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A lot of non-sport-related martial arts, in my experience, seem to limit ground technique to getting back to the feet in an effective and quick manner. While I don't disagree that being on your feet is preferable to being on the ground, it seems that you may still need some means of disengaging from your opponent when you're on the ground before you can stand.

As such, can the standing techniques and forms being taught regularly in the class be applied when you're on your back on the ground?

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Not a direct answer to the question, but it's worth noting that some forms (e.g., in iaido) start from the ground. –  David H. Clements Mar 21 '12 at 22:12
    
Suwari waza, correct? I'm not aware of any from on one's back... –  stslavik Mar 21 '12 at 22:18
    
Yep, I don't know of any forms that start or even spend prolonged time on one's back, though I suppose one could create some (particularly two person forms). Though I generally think of "ground fighting" fairly expansively to include anything you do from the ground. –  David H. Clements Mar 21 '12 at 22:25
    
Ne waza is Judo's ground curriculum, which was adapted into and became Brazilian Jiu-Jutsu. Just for clarification. :) –  Ben Richards Mar 22 '12 at 3:29
    
@sidran32 True. I personally have no experience with the art from which ne waza was derived, if any... –  stslavik Mar 22 '12 at 15:40
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4 Answers

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Yes and no. The techniques you use while standing have to be modified to work from the ground. If the art you are studying does not have a ground combat set of techniques, you need to get back to a stance where your art works. You have a different set of vulnerabilities and tactical advantages than you may be used to.

Some things don't change:

  • Power comes from the hips
  • Block and counter is still important
  • The attacker may have a friend ready to pounce on you

Some things do change:

  • Center of gravity
  • Available techniques
  • Available targets

The remainder of this is written with the perspective that you don't want to remain on the ground. I realize that one of the key aspects of BJJ is the ability to fight from the ground, in practice it's really only safe when you are in a ring and there's no other opponent to worry about.

Attacker standing

You have four weapons available to you because you are on your back. However, your best bet is to keep your legs between your body and the attacker. The legs can be used to block strikes, as the attacker has to either kick or lean over to make contact. You can also use the legs to perform a modified sweep: one foot striking the knee, and the other sweeping the foot. That will allow you to get back up, or pounce on the downed attacker. NOTE: get back to a position you are used to fighting from.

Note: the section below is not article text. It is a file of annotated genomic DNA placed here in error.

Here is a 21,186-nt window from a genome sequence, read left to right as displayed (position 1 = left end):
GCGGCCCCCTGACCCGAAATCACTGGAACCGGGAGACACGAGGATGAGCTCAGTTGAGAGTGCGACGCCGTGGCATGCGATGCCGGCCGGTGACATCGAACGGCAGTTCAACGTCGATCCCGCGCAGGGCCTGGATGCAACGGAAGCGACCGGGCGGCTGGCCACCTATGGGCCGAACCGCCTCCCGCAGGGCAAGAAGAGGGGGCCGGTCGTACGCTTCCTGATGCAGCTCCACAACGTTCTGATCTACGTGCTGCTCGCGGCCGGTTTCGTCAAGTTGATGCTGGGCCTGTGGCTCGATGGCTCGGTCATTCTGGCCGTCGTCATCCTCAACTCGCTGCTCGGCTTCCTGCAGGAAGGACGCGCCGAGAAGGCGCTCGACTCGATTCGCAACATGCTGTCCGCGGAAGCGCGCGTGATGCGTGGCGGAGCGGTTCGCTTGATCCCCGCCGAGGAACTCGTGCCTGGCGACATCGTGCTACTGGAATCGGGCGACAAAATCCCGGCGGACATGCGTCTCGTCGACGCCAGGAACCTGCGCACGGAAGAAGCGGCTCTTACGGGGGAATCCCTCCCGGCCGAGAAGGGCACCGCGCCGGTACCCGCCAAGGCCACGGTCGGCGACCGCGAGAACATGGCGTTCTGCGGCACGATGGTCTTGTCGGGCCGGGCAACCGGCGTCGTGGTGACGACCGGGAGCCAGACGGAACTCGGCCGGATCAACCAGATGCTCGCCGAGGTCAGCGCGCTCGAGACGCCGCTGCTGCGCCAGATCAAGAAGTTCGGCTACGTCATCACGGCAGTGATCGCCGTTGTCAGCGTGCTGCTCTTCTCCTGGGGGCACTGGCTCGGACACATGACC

• Available targets: knee, groin, ankle
  • Available attacks: kicks, blocks, sweeps

Attacker mounting you

This is where it pays to learn a bit of Jujitsu. You have to be prepared for the hand strikes to the face, and your forearm blocks will be effective for that. However, from this point, you will likely have to use a throw taking advantage of your lower center of gravity to get the attacker off of you. It's outside the scope of what I can write here, and you will have to work with your sensei to come up the proper counters. Knee strikes are still useful in this situation.

  • Available targets: anything upper body (groin is usually too well protected in this position)
  • Available techniques: blocks, grappling, finger strikes to eyes and throat, punches

Bottom line:

You may not be able to get up until you've knocked your opponent down. I've always been taught to be aware of the guy you don't see. If you can knock the opponent down as soon as possible, and get back on your feet.

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I would note that while you may be able to pull off striking attacks against an opponent in BJJ, this is the point of pulling guard and the clinch. It reduces the space between you and your opponent, and they limit your ability to draw power by trapping your hips and shoulders. If you trained for short power, you may be able to get some effective strikes in, but basically extending your arms or legs out towards them is essentially asking them to take your limb and break something. Be very wary. –  Ben Richards Mar 22 '12 at 3:28
    
As I mentioned, that is a situation where it pays to learn a bit of jujitsu. Unfortunately, with the limited space on stack exchange sites, I can't go into much detail with that. Long story short: don't strike unless you've disabled your opponent's ability to do so in return. –  Berin Loritsch Mar 22 '12 at 12:00
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Berin Loritsch has a good answer, but I wanted to add something here as well, as one who primarily has trained in standup martial arts, but also had spent some time training Brazilian Jiu-Jutsu in an MMA gym as well.

If you are on the ground and primarily train an art that emphasizes standing techniques, and are engaged against someone whose art has them primarily train while fighting on the ground, they will by default have an advantage due to their specialty. While you can, and it should encouraged, to train your techniques so that you may use them in as many situations as possible, which may include on your back on the ground, your element is fighting while standing. Try to keep the fight standing as much as possible. There, if your opponent is not as trained in standing fighting as you, you will have an advantage.

It also is good to mention that while an art may emphasize standing techniques, often they may incorporate or include some ground techniques as well. This may not be as common, depending on the origin of your art or its purpose (for instance, Judo has a very strong tradition of ground techniques, but Savate probably won't). If your style includes some ground techniques, you already have an baseline from where you may expand or experiment (of course, with a partner who knows what he's doing, and not in isolation). Cross-training in different styles also can be encouraged, if you are experienced enough.